CLEVELAND -- A Cleveland mom met the child who received her daughter’s heart, just in time for Valentine’s Day -- which is also National Organ Donation Day.
“I always say two beautiful girls, one beating heart,” said Amber Travaglio.
Seven-year-old Melody was a healthy, loving little girl who enjoyed playing with her little brother, Vinnie, fostering animals and knitting hats for NICU babies.
“She was obsessed with knitting,” Travaglio said. “She was special.”
On July 7, 2015, Melody suffered an unexplained and sudden asphyxic asthma attack.
Travaglio, who is a nurse married to a police officer, quickly called 911 and began CPR. A team of doctors and nurses at University Hospitals Rainbow Babies and Children’s Hospital tried hard, but were unable to save her.
“I just remember flailing onto her hospital bed with her and holding her, just screaming her name,” Travaglio said.
Travaglio decided to donate Melody’s organs to continue her legacy of giving.
She died on July 9, the same day another little girl was celebrating her fourth birthday hospitalized in Atlanta. Peyton Richardson was a completely normal, healthy child too, until a cold virus attacked her heart.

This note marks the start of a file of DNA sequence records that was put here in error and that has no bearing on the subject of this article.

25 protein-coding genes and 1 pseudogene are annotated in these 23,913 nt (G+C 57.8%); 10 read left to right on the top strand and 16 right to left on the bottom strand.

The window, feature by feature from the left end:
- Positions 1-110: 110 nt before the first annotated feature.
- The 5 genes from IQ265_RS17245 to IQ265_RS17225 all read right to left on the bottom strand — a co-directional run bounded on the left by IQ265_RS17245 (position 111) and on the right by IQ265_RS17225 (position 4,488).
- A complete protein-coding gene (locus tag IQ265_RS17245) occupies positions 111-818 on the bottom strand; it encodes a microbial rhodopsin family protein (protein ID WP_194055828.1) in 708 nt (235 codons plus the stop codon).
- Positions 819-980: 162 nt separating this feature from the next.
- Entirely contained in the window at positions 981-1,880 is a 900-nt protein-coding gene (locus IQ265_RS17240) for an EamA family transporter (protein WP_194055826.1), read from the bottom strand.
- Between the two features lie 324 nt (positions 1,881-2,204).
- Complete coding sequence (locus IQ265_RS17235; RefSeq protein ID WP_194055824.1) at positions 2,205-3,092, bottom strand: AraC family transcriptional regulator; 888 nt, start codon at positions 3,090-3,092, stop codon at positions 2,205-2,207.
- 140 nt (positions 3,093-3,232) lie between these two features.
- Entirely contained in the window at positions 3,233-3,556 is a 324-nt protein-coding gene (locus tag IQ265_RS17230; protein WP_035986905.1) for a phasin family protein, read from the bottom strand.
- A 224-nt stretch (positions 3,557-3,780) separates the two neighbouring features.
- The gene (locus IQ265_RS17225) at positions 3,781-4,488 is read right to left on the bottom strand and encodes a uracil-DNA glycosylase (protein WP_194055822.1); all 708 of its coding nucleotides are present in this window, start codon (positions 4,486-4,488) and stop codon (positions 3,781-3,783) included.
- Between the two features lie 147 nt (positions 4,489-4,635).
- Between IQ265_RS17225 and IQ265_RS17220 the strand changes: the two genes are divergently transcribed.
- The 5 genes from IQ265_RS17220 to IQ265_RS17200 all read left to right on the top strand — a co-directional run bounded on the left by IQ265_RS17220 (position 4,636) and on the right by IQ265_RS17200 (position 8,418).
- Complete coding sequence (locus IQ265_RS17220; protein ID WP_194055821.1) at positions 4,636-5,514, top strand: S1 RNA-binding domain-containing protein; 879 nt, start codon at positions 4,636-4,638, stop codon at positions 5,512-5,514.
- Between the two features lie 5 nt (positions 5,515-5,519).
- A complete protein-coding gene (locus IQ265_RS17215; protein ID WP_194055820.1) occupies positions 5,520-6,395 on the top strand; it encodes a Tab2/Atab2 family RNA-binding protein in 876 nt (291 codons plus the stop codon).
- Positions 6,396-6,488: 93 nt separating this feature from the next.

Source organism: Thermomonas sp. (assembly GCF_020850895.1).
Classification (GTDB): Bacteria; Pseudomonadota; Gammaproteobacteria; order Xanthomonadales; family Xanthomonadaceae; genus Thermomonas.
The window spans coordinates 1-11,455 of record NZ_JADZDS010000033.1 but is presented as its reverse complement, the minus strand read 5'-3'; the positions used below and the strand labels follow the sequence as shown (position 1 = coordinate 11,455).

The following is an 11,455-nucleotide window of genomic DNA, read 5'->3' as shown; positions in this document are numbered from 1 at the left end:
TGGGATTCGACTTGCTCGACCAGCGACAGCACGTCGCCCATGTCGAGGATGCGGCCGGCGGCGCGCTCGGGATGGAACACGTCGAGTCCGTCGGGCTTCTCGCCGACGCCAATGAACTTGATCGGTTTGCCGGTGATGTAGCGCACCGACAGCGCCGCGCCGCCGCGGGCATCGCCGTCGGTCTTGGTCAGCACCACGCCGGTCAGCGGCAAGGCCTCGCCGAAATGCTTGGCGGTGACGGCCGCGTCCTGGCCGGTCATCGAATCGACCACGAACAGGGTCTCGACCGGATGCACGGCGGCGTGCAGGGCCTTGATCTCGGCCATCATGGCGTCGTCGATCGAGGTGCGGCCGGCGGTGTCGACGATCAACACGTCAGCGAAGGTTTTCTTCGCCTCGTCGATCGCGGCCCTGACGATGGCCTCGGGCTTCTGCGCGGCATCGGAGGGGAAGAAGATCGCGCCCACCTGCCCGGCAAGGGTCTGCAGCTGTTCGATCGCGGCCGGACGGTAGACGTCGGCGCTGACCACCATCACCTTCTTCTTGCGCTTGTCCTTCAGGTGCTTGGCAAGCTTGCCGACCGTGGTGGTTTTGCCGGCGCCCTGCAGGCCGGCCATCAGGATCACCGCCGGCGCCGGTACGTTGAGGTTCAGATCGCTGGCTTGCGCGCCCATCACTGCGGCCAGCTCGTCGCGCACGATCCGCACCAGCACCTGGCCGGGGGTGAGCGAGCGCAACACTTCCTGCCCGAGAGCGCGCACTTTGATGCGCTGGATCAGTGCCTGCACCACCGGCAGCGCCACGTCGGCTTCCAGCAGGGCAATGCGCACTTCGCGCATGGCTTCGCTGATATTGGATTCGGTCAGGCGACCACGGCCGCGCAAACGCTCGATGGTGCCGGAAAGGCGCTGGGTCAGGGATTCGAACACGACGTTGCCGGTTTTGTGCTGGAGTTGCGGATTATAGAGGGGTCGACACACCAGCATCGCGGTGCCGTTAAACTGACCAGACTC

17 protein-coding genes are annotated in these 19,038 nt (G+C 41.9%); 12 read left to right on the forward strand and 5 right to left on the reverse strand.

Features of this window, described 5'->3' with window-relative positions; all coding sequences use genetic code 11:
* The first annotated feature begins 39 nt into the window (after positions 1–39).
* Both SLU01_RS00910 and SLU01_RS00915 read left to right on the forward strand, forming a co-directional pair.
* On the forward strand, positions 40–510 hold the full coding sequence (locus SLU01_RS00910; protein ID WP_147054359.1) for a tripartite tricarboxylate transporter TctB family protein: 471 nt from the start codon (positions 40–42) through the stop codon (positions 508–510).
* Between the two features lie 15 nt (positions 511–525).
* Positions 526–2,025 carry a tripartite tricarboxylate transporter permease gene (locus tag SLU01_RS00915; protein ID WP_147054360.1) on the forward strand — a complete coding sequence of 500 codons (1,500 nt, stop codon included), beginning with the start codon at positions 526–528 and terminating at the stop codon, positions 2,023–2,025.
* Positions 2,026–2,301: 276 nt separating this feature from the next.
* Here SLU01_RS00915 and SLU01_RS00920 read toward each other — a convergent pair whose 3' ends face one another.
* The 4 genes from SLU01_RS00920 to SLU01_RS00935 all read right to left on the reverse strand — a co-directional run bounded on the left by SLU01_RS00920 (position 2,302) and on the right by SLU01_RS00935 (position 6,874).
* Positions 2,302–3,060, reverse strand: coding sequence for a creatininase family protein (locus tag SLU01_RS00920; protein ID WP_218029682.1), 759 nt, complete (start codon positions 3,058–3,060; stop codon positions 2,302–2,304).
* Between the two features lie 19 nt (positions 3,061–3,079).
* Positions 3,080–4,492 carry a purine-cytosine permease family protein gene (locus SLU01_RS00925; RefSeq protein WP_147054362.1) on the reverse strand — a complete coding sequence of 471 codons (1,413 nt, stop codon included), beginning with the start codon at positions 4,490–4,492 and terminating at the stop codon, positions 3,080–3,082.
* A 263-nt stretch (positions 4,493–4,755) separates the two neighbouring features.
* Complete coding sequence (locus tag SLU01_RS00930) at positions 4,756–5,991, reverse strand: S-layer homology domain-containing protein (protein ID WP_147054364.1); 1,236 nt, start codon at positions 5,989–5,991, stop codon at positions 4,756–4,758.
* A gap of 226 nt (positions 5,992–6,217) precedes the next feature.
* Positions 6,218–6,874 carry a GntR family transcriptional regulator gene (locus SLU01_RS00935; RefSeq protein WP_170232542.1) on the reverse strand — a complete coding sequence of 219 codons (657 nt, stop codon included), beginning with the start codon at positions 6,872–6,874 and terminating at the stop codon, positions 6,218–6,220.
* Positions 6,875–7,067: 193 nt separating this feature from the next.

“I never knew a common cold could do that,” said her mother, Ashlyn Richardson.
Machines had been keeping Peyton’s heart pumping for months when the family learned about Melody’s heart. It was a perfect, lifesaving match.
“I just cried,” Richardson said. “And I kept thinking of that person that lost their child.”
Twenty months later, Travaglio traveled to Atlanta to meet Peyton and her family. Travaglio was able to meet and hug Peyton. A surreal experience, she said.
"I mean I grew that heart inside of me," she said.
Both moms hope people will see their journey and consider organ donation.
"One organ donor can save up to eight lives and one tissue donor can enhance the lives of more than 50 people," Lifebanc CEO Gordon Bowen said.
Travaglio is still learning about the people Melody saved, and says just knowing they’re out there gives her tremendous peace.